In regard to iOS apps, this is not as relevant as it was before the app-to-app integration features of iOS 8.
Basically instead of just integrating another app/product with your own, you contact the vendor and ask them for a promotion on their blog, integrations page and e-mail list in return.
Hustle a little and let them know you have other integrations to pursue, if they’re reluctant to promote you.
It’s more about serving them, not you. Your product must add value to their customers. If your customers gets value too, that’s just great.
But your own customers is secondary here.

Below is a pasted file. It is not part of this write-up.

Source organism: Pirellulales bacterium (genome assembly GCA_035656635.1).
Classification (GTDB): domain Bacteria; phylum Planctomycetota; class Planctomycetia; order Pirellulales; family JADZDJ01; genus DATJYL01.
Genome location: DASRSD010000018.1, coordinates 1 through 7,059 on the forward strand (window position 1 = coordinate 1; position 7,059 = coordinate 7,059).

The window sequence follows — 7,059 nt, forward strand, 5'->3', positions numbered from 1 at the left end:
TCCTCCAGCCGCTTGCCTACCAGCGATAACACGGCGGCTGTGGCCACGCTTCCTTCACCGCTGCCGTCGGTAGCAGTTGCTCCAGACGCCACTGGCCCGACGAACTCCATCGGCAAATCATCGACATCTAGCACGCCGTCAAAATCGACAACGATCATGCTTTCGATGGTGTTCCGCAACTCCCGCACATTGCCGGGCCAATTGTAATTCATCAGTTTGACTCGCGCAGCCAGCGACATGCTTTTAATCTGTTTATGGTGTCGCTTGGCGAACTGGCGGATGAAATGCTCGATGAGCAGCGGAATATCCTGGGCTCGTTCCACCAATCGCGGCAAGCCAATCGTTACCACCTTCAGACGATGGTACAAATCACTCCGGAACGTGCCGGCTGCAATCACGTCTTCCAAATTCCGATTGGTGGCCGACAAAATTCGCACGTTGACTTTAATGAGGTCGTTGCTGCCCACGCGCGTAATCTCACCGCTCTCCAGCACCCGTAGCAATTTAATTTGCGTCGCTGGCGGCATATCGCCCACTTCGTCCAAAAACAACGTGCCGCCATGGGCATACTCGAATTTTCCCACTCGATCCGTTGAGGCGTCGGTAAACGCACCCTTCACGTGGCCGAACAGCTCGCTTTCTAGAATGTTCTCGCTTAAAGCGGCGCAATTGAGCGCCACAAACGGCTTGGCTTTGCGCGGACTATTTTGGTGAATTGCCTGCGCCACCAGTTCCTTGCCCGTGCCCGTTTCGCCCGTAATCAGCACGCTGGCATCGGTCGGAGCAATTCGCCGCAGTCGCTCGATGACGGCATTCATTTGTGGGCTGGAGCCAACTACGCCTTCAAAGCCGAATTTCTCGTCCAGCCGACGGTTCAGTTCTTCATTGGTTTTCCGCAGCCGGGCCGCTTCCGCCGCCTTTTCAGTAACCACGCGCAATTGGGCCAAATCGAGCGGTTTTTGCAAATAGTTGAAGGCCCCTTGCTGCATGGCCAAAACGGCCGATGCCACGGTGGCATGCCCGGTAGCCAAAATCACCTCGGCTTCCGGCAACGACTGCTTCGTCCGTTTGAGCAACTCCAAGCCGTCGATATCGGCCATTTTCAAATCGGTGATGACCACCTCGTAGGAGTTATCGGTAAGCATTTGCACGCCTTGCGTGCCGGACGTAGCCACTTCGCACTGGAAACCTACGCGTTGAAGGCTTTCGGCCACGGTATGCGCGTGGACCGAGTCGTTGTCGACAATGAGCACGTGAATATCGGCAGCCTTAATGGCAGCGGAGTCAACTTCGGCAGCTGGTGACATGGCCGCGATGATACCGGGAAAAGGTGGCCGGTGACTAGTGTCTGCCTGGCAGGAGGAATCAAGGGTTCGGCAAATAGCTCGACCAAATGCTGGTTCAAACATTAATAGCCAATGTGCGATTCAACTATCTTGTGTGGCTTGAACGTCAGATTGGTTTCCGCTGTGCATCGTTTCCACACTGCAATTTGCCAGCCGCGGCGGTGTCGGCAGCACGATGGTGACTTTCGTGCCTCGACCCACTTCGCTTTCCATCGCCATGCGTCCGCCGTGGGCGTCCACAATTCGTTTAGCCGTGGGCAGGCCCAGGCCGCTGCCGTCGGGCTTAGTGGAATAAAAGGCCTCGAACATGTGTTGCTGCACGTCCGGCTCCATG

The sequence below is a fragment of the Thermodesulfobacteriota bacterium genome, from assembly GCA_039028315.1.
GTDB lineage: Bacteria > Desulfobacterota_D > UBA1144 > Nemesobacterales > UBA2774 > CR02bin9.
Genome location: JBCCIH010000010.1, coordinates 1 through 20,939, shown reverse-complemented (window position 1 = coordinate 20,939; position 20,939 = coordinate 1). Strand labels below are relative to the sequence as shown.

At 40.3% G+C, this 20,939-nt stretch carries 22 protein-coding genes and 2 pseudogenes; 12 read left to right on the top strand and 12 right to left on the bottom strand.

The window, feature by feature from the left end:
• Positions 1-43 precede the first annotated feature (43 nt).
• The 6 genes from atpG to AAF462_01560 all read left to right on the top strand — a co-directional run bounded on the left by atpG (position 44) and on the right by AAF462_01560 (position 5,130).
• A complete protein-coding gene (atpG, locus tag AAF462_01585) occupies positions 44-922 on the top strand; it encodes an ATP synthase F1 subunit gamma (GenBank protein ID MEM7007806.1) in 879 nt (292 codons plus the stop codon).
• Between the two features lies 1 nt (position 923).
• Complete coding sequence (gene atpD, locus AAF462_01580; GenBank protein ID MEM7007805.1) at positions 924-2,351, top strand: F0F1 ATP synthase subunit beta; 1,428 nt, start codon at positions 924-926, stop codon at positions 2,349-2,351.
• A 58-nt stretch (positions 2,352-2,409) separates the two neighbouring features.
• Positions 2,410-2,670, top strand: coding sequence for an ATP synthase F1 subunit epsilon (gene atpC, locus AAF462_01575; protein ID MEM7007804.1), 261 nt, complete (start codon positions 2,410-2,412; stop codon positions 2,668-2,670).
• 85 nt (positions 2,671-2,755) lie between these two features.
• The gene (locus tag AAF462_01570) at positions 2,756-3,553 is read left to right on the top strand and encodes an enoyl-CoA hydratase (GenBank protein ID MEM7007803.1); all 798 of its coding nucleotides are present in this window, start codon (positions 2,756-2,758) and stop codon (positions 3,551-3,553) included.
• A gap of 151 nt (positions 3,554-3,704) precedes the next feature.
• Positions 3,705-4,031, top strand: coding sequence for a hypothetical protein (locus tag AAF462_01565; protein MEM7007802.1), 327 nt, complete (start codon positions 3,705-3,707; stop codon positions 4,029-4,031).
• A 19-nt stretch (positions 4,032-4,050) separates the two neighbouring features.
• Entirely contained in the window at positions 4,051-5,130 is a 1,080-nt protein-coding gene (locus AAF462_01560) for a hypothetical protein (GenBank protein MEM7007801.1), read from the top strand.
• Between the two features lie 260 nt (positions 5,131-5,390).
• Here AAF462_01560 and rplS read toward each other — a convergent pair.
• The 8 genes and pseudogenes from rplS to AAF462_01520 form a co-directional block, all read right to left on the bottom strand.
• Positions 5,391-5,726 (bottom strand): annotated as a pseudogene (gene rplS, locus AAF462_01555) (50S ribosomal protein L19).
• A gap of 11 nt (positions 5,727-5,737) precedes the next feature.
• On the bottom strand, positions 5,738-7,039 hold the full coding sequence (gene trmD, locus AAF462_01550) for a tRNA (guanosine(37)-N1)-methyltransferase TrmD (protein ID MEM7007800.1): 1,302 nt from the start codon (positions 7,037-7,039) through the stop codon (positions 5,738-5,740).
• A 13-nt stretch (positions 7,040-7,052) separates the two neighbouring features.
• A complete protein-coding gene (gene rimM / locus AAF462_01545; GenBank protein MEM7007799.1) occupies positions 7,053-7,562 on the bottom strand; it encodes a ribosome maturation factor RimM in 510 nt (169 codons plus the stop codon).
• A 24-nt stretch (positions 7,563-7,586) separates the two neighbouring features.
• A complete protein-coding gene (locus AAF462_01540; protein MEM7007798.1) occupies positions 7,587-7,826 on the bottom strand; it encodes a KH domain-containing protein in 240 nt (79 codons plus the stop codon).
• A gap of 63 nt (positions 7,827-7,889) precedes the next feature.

A good way to spot integration opportunities is to follow their blog and/or forums (provided they have any). People often submit feature requests, even in blog post comments and as forum posts. There's opportunity for lots of missing links in other products where you might be able to step in a solve a little problem that only helps the customer and also the vendor of the other app.
You’ll often see new feature announcements on a blog, in a separate category and the comments here often spin off of the announcement and ask for related features. If your product fills a gap, you have a great opportunity for an integration.
Rob Walling spoke briefly about it on a The Foolish Adventure Show podcast: http://foolishadventure.com/audio/how-to-market-your-software-with-rob-walling-fa128/ — about 40 minutes in.
Wade Foster of Zapier wrote a blog post about it here: https://zapier.com/blog/integrations-simple-marketing-developers/